When I read books on the Psalms written by people like Brueggemann, Longmann, Westermann, etc. and find myself a bit overwhelmed by the wealth of scholarship found there, it is then that, as much as I have learnt so much from them, I remind myself why I started writing this Blog, and that was to share the challenges and blessings I have received in reading and studying the Psalms over the years. So, I will continue to share what I have found helpful in reading their books (and those of others), but will endeavour to also keep coming back to how these psalms have been applied in my life as well as those I have sought to encourage along the way.
At the college where I am on staff we all have the opportunity at times to lead times of worship. When it was my turn, those who knew me and knew that I had been studying the Psalms and in particular the Psalms of Lament were not too surprised when I turned up to lead a time of worshipful lament. My inspiration for this had come from reading a small book called “Sowing in Tears. How to Lament in a Church of Praise” by Paul Bradbury (see references # 22)
I introduced the time with these words:
“I don’t know about you, but I have at times walked into a church service and felt downcast for some reason. Maybe related to my health, family problems, work related issues, some sense of loss, my failures in one area or another, and the list of possible reasons goes on. The last thing I feel like doing on these occasions is facing an enthusiastic worship leader who wants me to ‘forget all my troubles, put them all behind me’ and sing loud, joyful songs of victory, worship and praise to God. Not that this hasn’t also helped lift my mood at times.”
In fact, Brueggemann suggests, speaking specifically of the Western church, that, “It is a curious thing that the church has, by and large, continued to sing songs of orientation in a world increasingly experienced as disoriented.” He gives a couple of options why this might be the case. He says, “It could be that…[it] is an act of bold defiance in which these psalms [and songs] of order and reliability are flung in the face of disorder…[insisting] that nothing shall separate us from the love of Christ…a great evangelical ‘nevertheless’ (as in Hab. 3:18)…It is possible…But at best, this is only partly true. It is my judgement that this action of the church is less an evangelical defiance guided by faith, and much more a frightened, numb denial and deception that does not want to acknowledge or experience the disorientation of life…[coming] not from faith, but from the wishful optimism of our culture.” (see references #2) A challenging thought-provoking statement!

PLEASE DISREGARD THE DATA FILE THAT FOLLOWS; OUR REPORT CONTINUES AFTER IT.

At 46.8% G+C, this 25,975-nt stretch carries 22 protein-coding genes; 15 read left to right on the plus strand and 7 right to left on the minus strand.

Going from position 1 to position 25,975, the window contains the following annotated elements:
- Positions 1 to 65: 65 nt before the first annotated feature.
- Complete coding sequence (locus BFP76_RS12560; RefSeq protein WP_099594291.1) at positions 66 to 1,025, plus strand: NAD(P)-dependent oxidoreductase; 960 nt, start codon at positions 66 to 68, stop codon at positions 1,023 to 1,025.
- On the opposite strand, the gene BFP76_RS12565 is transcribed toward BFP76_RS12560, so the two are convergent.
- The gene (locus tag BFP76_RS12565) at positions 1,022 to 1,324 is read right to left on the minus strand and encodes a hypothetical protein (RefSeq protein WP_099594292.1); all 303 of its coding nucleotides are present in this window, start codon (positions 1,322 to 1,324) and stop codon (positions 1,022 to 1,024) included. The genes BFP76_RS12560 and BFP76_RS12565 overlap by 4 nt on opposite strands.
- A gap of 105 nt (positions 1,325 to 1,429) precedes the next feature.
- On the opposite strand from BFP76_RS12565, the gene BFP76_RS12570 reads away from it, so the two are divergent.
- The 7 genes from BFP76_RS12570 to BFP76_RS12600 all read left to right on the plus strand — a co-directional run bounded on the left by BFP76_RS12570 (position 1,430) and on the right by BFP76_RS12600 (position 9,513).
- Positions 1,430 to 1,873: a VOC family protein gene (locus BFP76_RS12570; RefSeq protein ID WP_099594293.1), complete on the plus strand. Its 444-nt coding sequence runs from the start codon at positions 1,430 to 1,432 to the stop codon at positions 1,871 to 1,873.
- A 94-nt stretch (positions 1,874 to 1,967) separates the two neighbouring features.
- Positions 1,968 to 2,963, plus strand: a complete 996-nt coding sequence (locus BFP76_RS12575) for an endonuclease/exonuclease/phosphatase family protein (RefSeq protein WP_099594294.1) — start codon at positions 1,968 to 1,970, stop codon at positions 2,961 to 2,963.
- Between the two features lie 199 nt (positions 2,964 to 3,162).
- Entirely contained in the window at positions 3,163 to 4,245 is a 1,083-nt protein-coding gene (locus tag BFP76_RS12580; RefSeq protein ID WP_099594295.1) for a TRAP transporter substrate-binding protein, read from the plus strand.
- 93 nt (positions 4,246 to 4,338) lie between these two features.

So, I continued, “I don’t want to pretend to be happy in the Lord and sing along just because everyone else is. Deep down, I want to lament, to cry out to God, to ask God what is happening and what he intends doing about it.
I felt that way the week we received an email from Pakistan, where we had worked for 11 years, and heard the news about a tragic accident. A van with two beautiful Christian Pakistani women and 3 children had been involved in a head on collision with a truck. They were all good friends of ours. One of the women died as a result of her injuries. Her daughter and one of her granddaughters were seriously injured. The other two children had minor injuries but all were seriously traumatized by the event. And to make matters even more difficult, they were on their way to see their husband/father/grandfather who was being treated for terminal cancer. We who knew them around the world were shocked. When I rang my daughter she burst into tears at the news of the tragedy. I wasn’t far behind!
How do we pray at such a time? How do we manage our grief? Where is God when such tragedies happen?
Today, I want us to spend the next hour doing something that we probably don’t do enough. We will spend some time considering some Psalms of Lament and hopefully learning why they are in the Bible, and just how much we are missing out on if we don’t avail ourselves of such a rich resource in God’s Word, particularly on occasions like the one I have just described. Then we will apply them, pray them, in relation to events in our own lives or of any one of many sad events occurring in our world at this time.”
Paul Bradbury says:
“..we [in the Western church] have lost the ability to lament…We have lost a critical ability in our language of faith expression to articulate anything of integrity and truth in the context of suffering and tragedy…”
If true, this is, in reality, a tragedy in itself.